Airplane cutouts can be used as tools for developing preschoolers' motor skills, eye-hand coordination and creativity. An endless variety can be found online, and many are free to print. Whether your are folding your cutouts into 3D airplanes or using them for arts and crafts projects, your preschooler will never run out of ways to play and learn with them.
Paper airplanes are not only amusing to preschoolers, but folding and flying them also helps strengthen their eye-hand coordination along with a variety of motor skills. Preschoolers can be taught how to fold basic arrow-shaped airplanes, or an adult can fold more advanced models for them to play with. Set up a mock racetrack for paper airplane races and experiment with different models of airplanes folded out of various types of paper to see how the different shapes and weights affect their flight.
Help your preschooler make an airplane mobile using folded paper airplanes or cut-out airplane images. Begin by having your preschooler decorate six paper airplanes. Once she is finished, punch a hole in the top center of each airplane and tie a different length of string to each hole. Assemble the mobile by tying the free end of each string to the bottom of a coat hanger or any other object you'd like to use as a structure. Display your preschooler's mobile outdoors, near a vent or in a high traffic area of your home. The air flow will cause the mobile to move, making the airplanes look like they're flying.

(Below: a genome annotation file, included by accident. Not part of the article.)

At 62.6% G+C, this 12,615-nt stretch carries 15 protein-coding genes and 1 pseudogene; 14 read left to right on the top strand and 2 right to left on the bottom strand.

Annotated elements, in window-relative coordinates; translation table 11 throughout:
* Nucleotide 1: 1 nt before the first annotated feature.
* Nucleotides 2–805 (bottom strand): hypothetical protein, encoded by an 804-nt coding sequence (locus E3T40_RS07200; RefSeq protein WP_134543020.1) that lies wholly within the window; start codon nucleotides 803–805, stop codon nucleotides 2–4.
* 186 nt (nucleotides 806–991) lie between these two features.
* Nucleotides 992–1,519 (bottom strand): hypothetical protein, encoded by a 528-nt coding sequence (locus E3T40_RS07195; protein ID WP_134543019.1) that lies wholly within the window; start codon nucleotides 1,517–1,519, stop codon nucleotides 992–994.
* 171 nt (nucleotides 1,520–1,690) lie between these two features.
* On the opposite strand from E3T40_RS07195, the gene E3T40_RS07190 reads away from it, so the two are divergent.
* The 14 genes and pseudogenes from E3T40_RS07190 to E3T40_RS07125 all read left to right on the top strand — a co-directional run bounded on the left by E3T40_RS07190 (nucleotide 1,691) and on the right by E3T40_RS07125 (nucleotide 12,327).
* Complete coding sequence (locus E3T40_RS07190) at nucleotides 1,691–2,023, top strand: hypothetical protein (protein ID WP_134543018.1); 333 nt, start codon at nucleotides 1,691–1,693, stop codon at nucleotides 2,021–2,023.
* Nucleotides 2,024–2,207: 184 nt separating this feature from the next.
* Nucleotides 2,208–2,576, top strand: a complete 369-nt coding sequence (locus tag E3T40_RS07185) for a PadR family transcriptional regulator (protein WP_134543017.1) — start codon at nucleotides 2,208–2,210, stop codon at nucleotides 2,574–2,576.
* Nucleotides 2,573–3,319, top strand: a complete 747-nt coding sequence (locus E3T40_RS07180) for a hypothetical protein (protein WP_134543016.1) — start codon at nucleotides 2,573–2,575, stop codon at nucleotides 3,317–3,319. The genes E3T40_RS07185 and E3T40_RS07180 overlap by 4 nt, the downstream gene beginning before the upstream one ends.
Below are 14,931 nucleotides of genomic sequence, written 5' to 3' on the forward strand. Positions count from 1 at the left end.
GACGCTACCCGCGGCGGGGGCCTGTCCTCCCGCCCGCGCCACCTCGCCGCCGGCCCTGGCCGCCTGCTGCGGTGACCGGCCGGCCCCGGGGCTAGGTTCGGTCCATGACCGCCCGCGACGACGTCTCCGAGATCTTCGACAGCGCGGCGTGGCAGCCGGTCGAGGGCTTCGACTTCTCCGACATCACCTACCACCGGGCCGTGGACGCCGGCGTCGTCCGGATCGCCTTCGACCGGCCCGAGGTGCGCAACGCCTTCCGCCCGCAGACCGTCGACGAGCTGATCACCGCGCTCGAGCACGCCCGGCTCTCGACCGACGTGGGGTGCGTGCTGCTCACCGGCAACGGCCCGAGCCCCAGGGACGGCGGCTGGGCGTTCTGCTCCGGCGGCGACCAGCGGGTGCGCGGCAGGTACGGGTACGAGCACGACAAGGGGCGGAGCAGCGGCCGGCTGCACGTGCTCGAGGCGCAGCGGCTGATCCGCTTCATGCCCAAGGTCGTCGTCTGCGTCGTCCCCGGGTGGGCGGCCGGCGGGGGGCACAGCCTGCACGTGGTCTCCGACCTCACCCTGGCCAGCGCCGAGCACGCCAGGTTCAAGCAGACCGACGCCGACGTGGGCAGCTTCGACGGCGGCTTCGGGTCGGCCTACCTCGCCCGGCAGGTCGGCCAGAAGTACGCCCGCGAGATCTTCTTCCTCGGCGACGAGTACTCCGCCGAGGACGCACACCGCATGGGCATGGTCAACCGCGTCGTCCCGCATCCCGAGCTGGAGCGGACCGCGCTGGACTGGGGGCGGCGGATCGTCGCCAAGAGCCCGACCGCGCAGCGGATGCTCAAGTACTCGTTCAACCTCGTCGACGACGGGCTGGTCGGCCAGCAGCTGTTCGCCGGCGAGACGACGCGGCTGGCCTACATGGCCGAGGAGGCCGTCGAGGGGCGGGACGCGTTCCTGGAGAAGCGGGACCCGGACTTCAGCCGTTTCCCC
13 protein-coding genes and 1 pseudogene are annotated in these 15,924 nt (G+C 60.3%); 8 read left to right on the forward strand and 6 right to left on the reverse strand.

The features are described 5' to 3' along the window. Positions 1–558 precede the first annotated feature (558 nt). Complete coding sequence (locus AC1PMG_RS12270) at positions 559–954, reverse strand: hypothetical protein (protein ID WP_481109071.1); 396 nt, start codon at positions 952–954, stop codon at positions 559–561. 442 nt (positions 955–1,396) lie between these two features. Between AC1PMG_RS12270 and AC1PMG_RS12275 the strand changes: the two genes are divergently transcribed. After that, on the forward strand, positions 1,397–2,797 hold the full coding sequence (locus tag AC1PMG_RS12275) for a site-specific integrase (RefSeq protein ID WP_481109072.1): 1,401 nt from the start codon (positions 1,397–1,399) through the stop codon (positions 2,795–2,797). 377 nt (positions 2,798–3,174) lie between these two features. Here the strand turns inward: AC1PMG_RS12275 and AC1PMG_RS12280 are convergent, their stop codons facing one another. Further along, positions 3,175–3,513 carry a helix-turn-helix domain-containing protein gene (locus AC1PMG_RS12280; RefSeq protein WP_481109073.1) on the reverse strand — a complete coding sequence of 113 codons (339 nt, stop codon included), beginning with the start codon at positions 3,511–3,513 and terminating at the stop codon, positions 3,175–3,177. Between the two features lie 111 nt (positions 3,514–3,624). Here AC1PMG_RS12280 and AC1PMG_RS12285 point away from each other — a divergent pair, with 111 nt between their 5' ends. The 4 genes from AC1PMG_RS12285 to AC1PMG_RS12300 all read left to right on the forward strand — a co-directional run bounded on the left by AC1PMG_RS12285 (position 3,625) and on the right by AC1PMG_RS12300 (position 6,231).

Airplane Memory Game
Stimulate your preschooler's mind and build his concentration skills with an airplane cutout memory card game. Begin by printing out two copies of eight different airplane designs. Then, cut 16 pieces of cardstock slightly larger than your largest airplane design and glue each design onto a piece of cardstock. To play, shuffle the cards and place them face-down in four rows of four. The game begins with your preschooler flipping over two cards. If they match, she sets them aside and flips over two more. If they do not match, he flips them back face-down and chooses another two cards to flip over. The game continues until your preschooler successfully matches all eight sets of cards.
A basic puzzle is a stimulating activity for preschoolers. It helps them develop their eye-hand coordination as well as their concentration, fine motor and problem solving skills. Make a puzzle with an airplane cutout by gluing it to a piece of cardboard and cutting it into four to six squares. Then, mix the pieces up and have your preschooler try to put the pieces back together.
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